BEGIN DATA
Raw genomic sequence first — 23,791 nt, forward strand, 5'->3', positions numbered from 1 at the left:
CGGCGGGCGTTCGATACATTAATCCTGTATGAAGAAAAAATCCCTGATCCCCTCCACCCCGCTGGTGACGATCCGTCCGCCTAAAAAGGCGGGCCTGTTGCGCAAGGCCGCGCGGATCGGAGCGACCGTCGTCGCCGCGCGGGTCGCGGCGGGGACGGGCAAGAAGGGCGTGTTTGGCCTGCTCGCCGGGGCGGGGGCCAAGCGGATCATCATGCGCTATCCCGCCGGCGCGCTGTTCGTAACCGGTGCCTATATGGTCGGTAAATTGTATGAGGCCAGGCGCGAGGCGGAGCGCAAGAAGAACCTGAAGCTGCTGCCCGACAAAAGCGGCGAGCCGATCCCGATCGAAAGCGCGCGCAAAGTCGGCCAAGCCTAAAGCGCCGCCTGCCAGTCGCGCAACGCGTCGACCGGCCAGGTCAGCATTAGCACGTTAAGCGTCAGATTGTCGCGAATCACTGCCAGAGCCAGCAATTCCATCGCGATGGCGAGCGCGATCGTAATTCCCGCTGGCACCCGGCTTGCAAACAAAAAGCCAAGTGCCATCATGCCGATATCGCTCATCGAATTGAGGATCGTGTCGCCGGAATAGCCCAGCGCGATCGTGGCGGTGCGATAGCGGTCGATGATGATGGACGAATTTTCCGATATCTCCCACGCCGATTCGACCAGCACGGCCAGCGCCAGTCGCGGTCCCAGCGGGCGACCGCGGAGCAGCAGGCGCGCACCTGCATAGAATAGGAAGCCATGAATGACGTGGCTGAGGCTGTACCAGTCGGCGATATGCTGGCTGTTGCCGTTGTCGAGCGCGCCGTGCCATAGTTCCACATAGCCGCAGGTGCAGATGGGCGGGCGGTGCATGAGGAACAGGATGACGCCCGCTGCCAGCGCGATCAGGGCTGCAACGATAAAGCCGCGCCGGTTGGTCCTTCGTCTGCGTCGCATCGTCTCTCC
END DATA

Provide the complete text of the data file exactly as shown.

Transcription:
Raw genomic sequence first — 23,791 nt, forward strand, 5'->3', positions numbered from 1 at the left:
CGGCGGGCGTTCGATACATTAATCCTGTATGAAGAAAAAATCCCTGATCCCCTCCACCCCGCTGGTGACGATCCGTCCGCCTAAAAAGGCGGGCCTGTTGCGCAAGGCCGCGCGGATCGGAGCGACCGTCGTCGCCGCGCGGGTCGCGGCGGGGACGGGCAAGAAGGGCGTGTTTGGCCTGCTCGCCGGGGCGGGGGCCAAGCGGATCATCATGCGCTATCCCGCCGGCGCGCTGTTCGTAACCGGTGCCTATATGGTCGGTAAATTGTATGAGGCCAGGCGCGAGGCGGAGCGCAAGAAGAACCTGAAGCTGCTGCCCGACAAAAGCGGCGAGCCGATCCCGATCGAAAGCGCGCGCAAAGTCGGCCAAGCCTAAAGCGCCGCCTGCCAGTCGCGCAACGCGTCGACCGGCCAGGTCAGCATTAGCACGTTAAGCGTCAGATTGTCGCGAATCACTGCCAGAGCCAGCAATTCCATCGCGATGGCGAGCGCGATCGTAATTCCCGCTGGCACCCGGCTTGCAAACAAAAAGCCAAGTGCCATCATGCCGATATCGCTCATCGAATTGAGGATCGTGTCGCCGGAATAGCCCAGCGCGATCGTGGCGGTGCGATAGCGGTCGATGATGATGGACGAATTTTCCGATATCTCCCACGCCGATTCGACCAGCACGGCCAGCGCCAGTCGCGGTCCCAGCGGGCGACCGCGGAGCAGCAGGCGCGCACCTGCATAGAATAGGAAGCCATGAATGACGTGGCTGAGGCTGTACCAGTCGGCGATATGCTGGCTGTTGCCGTTGTCGAGCGCGCCGTGCCATAGTTCCACATAGCCGCAGGTGCAGATGGGCGGGCGGTGCATGAGGAACAGGATGACGCCCGCTGCCAGCGCGATCAGGGCTGCAACGATAAAGCCGCGCCGGTTGGTCCTTCGTCTGCGTCGCATCGTCTCTCC